Opportunity enters Marathon Valley


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Opportunity at the mouth of Marathon Valley

For the John Batchelor Show tonight John and I taped this afternoon a two-segment interview with geologist Bill Farrand, who is part of the science team for Opportunity. The image above shows Opportunity’s recent travels as well as its next target. (Click on the image for the full resolution image.) Assuming the rover’s memory problems don’t get worse and Congress decides to reverse the decision of the Obama administration to end all funding for Opportunity, the scientists hope to take the rover east into Marathon Valley, a very distinct break in the rim of Endeavour Crater.

Whether they will continue east into the crater itself Bill could not say. Some scientists have been pushing for that eventual goal, while others would prefer to do more research along the rim.

What is interesting about Marathon Valley is that it takes the rover deep into the crater’s rim. Previously Opportunity has been limited to exploring the rim’s outer edges, since the rim itself is generally too rugged for the rover to traverse.

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4 comments

  • mpthompson

    It’s rather stunning the administration would consider defunding Opportunity given the fact it can still produce good data and the considerable costs and risks associated with getting working rovers on Mars. It’s almost as if they were anti-science.

  • Almost? I’d say it’s exactly that way. Unless one favors the science touted in pop media when it’s said, e.g., “Scientists say fat people are a bane to society because of all their medical expenses,” on the one hand, and then, OTOH, “Scientists say fat people live longer.” Or, “Scientists say breakfast is the most important meal of the day!” followed by, a few years later, “Scientists say breakfast may not be that important after all.” If we had time to burn we might start a “Special Scientists Say” list for the “special” science of the week supported by public service announcements and other federal dollars. This would be in contrast to the actual science being done on Mars now. Thanks for listening.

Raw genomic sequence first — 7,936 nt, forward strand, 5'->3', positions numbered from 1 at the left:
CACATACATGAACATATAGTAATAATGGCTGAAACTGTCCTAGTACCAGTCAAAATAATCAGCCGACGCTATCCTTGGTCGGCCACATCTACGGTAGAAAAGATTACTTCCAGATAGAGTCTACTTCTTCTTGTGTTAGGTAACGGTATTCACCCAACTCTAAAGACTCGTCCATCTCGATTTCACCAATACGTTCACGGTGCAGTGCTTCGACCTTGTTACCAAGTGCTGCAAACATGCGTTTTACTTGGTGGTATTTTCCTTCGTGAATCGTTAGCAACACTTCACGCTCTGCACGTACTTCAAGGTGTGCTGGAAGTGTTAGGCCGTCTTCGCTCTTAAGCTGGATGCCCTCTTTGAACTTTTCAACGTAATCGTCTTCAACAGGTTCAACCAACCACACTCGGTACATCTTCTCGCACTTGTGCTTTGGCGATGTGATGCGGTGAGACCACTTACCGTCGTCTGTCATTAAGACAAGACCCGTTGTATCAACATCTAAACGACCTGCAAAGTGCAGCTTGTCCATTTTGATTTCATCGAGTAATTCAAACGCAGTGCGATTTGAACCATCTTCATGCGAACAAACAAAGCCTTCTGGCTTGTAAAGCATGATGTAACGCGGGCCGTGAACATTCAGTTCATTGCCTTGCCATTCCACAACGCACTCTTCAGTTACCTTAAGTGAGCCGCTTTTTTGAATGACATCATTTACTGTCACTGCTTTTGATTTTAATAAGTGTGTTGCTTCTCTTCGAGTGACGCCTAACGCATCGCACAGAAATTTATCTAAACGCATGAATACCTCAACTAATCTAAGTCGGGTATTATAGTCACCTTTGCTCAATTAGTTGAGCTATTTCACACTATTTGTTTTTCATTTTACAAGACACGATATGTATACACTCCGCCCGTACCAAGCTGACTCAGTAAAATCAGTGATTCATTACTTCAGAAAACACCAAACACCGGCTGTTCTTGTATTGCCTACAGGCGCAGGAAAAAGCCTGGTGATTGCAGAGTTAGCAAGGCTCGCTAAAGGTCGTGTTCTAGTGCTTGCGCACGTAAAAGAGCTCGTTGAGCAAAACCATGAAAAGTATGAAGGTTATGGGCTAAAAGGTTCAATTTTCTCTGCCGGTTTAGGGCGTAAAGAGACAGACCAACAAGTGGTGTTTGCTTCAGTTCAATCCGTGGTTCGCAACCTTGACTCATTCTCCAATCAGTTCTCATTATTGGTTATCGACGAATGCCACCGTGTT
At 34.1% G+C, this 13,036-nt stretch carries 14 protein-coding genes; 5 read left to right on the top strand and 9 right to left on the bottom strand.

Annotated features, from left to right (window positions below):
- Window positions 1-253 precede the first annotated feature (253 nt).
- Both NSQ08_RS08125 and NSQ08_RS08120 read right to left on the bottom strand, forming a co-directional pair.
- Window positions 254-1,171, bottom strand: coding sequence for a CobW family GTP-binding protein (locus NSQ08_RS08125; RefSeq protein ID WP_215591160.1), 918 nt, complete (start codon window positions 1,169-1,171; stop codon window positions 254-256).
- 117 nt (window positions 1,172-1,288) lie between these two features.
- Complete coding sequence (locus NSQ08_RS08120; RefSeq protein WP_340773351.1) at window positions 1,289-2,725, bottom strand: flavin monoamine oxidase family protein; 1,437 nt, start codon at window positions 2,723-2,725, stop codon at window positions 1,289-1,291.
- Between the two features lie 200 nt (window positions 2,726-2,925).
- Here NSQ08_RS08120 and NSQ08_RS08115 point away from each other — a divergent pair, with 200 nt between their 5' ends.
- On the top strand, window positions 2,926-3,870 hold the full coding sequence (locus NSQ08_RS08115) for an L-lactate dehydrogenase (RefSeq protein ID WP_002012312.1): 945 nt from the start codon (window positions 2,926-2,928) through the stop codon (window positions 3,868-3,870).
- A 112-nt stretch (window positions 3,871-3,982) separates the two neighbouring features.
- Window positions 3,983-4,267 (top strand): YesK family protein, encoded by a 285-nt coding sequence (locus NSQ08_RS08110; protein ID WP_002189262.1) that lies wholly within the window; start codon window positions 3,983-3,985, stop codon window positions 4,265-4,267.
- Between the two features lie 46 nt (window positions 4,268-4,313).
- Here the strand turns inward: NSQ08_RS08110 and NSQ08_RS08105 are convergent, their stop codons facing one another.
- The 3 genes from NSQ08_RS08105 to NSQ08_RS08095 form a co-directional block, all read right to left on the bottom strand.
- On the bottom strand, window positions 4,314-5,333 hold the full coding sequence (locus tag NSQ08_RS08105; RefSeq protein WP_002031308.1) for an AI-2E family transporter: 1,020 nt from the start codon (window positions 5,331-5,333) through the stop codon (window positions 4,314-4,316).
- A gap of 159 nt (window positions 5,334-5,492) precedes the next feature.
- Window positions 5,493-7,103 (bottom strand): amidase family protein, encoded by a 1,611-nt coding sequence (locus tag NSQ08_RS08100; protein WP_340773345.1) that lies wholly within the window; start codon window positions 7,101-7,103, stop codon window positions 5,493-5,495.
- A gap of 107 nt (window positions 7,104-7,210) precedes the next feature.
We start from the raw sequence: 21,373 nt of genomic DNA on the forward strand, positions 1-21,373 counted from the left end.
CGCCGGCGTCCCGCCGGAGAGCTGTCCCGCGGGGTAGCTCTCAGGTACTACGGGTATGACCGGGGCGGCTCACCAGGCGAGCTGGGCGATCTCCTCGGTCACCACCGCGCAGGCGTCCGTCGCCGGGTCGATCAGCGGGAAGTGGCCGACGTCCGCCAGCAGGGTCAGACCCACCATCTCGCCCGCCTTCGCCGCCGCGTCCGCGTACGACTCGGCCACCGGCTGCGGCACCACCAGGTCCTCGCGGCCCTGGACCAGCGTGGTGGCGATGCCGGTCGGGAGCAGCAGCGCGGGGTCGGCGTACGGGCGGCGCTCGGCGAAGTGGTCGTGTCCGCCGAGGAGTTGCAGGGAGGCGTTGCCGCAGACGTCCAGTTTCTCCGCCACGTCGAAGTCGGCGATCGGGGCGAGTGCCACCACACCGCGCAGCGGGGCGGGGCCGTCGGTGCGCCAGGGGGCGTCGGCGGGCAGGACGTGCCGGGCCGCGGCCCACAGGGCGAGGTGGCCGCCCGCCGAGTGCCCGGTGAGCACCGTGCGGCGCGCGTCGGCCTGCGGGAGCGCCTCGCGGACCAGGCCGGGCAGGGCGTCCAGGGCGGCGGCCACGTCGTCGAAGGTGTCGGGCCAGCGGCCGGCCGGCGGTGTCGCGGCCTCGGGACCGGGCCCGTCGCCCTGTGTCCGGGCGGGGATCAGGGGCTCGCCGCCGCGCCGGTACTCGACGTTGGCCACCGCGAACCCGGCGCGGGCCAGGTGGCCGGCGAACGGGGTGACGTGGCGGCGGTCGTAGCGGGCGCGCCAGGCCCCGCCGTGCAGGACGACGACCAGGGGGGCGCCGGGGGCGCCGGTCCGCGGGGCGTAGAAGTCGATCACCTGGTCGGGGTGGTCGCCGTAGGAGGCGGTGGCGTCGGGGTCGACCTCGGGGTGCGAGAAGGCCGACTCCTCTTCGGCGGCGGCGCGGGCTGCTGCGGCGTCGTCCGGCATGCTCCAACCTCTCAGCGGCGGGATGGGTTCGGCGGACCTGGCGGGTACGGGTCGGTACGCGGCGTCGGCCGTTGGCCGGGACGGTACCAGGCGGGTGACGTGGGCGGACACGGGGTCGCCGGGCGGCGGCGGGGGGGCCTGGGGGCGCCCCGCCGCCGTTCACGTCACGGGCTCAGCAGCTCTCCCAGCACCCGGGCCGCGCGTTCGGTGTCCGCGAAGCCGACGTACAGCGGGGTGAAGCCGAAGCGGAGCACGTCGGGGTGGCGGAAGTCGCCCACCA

and

    Thanks, Bob. We love you on the JBS!

  • Thank you for the kind words. I do appreciate them, more than you know.

    Everyone should also always feel free to donate to the website at the tip jar, if you are so inclined. I hate to sound like PBS and NPR, with their periodic fund-drives, but something has to pay for all this!

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